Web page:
Saturday, January 9, 2016

Firsts by Laurie Elizabeth Flynn

Seventeen-year-old Mercedes Ayres has an open-door policy when it comes to her bedroom, but only if the guy fulfills a specific criteria: he has to be a virgin. Mercedes lets the boys get their awkward, fumbling first times over with, and all she asks in return is that they give their girlfriends the perfect first time- the kind Mercedes never had herself.

Keeping what goes on in her bedroom a secret has been easy- so far. Her absentee mother isn’t home nearly enough to know about Mercedes’ extracurricular activities, and her uber-religious best friend, Angela, won’t even say the word “sex” until she gets married. But Mercedes doesn’t bank on Angela’s boyfriend finding out about her services and wanting a turn- or on Zach, who likes her for who she is instead of what she can do in bed.

When Mercedes’ perfect system falls apart, she has to find a way to salvage her reputation and figure out where her heart really belongs in the process. Funny, smart, and true-to-life, Firsts is a one-of-a-kind young adult novel about growing up.

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Reviews by the Wicked Reads Review Team

I have to preface this review with suitable age-range, as this is a Young Adult novel. This is a difficult task, and I believe that it's up to the parent to decide whether or not their child is the appropriate age. Note: the context of the novel is based solely around sex, and all the ramifications of the act, so that in and of itself would lend to a 17+ age-range. Some acts are described, but never in detail – just enough to propel the reader in the direction the author is heading. But looking back into my own childhood, I realize there were more than a few morals and lessons hidden in the pages that would have helped me out at say age 13/14. Parents: if your child reached puberty earlier than their peers, or are emotionally mature, I'd rate the book 14+.

Firsts captured me from word-one until the very end, and I look forward to whatever else this author writes in the future. I was hooked with the easy flow of first-person. Many prefer third-person narration, but with this stream of consciousness storytelling, it was a must to fully connect with the narrator.

Instead of the reader being hit with the whys of every character in the story, Mercedes was the focus – everything was her view of the world and its inner-workings. Not that there wasn't a strong cast of side characters with proper development. But this was Mercedes' story – a compelling character who would have been lessened if she hadn't been the sole narrator.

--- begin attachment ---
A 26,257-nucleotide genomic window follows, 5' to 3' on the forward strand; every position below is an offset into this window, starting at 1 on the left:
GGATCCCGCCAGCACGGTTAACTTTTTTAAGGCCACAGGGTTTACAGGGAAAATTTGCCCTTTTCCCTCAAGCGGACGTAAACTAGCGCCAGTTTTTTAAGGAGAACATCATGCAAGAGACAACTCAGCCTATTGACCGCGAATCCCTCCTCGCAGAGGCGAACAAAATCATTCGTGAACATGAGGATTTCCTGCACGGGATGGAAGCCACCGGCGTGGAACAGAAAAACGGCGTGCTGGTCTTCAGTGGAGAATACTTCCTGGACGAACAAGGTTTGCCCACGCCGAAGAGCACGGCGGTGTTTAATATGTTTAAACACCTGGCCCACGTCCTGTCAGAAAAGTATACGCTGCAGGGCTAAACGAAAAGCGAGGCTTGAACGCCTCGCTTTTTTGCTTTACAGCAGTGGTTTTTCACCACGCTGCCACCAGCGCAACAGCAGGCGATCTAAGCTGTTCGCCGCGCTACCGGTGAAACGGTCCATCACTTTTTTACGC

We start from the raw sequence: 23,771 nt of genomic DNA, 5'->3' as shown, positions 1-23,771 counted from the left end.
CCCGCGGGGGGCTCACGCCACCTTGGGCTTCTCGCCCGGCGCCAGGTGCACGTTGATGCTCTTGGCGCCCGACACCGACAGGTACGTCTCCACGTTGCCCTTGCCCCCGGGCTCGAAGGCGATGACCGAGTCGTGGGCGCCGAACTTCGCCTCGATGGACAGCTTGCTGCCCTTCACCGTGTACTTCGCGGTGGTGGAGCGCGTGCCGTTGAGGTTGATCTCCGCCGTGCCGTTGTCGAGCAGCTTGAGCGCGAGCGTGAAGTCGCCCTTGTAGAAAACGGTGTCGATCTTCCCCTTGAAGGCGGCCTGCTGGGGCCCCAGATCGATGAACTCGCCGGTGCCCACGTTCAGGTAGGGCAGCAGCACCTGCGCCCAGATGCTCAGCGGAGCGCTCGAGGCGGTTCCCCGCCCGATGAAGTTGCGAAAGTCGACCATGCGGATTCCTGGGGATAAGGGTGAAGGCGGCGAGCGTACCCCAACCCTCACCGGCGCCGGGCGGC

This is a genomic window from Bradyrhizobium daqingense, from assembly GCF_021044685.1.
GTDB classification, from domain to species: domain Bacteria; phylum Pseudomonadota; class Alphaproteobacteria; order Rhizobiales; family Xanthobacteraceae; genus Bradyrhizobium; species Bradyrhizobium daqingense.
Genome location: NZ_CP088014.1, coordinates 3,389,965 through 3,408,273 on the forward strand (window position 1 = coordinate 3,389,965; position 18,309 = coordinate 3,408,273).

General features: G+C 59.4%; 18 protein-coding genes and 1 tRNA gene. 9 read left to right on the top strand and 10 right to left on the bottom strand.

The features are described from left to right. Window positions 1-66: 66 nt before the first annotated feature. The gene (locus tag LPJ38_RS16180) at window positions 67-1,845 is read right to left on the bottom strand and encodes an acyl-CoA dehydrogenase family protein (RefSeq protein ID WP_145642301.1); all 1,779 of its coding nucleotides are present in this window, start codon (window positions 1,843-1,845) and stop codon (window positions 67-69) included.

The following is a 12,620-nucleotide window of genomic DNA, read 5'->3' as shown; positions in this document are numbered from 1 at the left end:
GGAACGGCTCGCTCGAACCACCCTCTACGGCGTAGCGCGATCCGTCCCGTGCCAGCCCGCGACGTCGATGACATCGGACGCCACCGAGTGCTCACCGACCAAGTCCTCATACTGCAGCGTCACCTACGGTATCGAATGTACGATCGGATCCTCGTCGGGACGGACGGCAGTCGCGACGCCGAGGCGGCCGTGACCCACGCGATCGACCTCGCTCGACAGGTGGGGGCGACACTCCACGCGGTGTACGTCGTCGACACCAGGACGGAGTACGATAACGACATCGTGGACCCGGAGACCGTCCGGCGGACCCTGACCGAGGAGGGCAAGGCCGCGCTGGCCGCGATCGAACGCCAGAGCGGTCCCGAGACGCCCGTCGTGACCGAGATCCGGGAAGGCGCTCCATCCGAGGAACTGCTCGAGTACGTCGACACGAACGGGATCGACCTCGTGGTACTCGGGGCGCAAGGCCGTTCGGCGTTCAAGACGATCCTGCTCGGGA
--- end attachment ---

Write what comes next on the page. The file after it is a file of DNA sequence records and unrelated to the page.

Is Mercedes a role model? Many parents would say no. But, as a child I dubbed a woman-child, I understand what it means to have your body be more mature than your heart or mind, and this leads to being taken advantage.

Without giving away the plot, Mercedes tries to right a wrong for all the girls in her school, while gaining her power back. But at the same time, two wrongs never make a right, and that's the lesson she learns during the journey she takes the reader on.

There is absolutely NO insta-anything. In fact, I had no idea who Mercedes' love interest would be/become until after the 75% mark, and for that I thank the author. That's what I enjoyed about Firsts, not the hard-hitting, provocative premise that will have many up in arms, but that it was not predicable. Yes, there were a few things that were not true to life, but I'll leave those to the critical reviews. I didn't know where Ms. Flynn was headed with the story, assuming it would go in one direction but it never did, and that's what entertained me. As a writer, that is not somewhere I often find myself. Reading is generally work for me, so surprising me is like someone gave me a gift.

My heart ached for Mercedes, and I understood her. I felt the author did a good job regarding consequences, and when Mercedes wanted to take all the blame, her friends made sure she realized it took two to tango with the devil.

A few reviews ago, I tore into an author who was against the No means No stance, stating that it should only be 'yes, means yes.' I had issues with this over the high probability of miscommunication, lack of personal responsibility, silencing your voice, saying yes but later wishing you could say no, and the fact that your partner is not a mind-reader. Firsts: In this circumstance, I will agree with yes means yes. Simply because anyone under the age of consent can say no, but none of them have the ability say yes & that is why I think this book, that many parents would probably reject their children reading, would be a life lesson.

Education is not erasing childhoods; it's protecting the innocent from coercion, as well as ensuring they themselves don't become the predator. No means No. Yes means Yes. Everyone should be taught the shades of gray in between.

Laurie Elizabeth Flynn went to school for journalism and later worked as a model, a job that took her overseas to Tokyo, Athens, and Paris. She lives in London, Ontario, with her husband and her Chihuahua. Firsts is her first novel.

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Reviewers on the Wicked Reads Review Team were provided a free copy of Firsts by Laurie Elizabeth Flynn to read and review.

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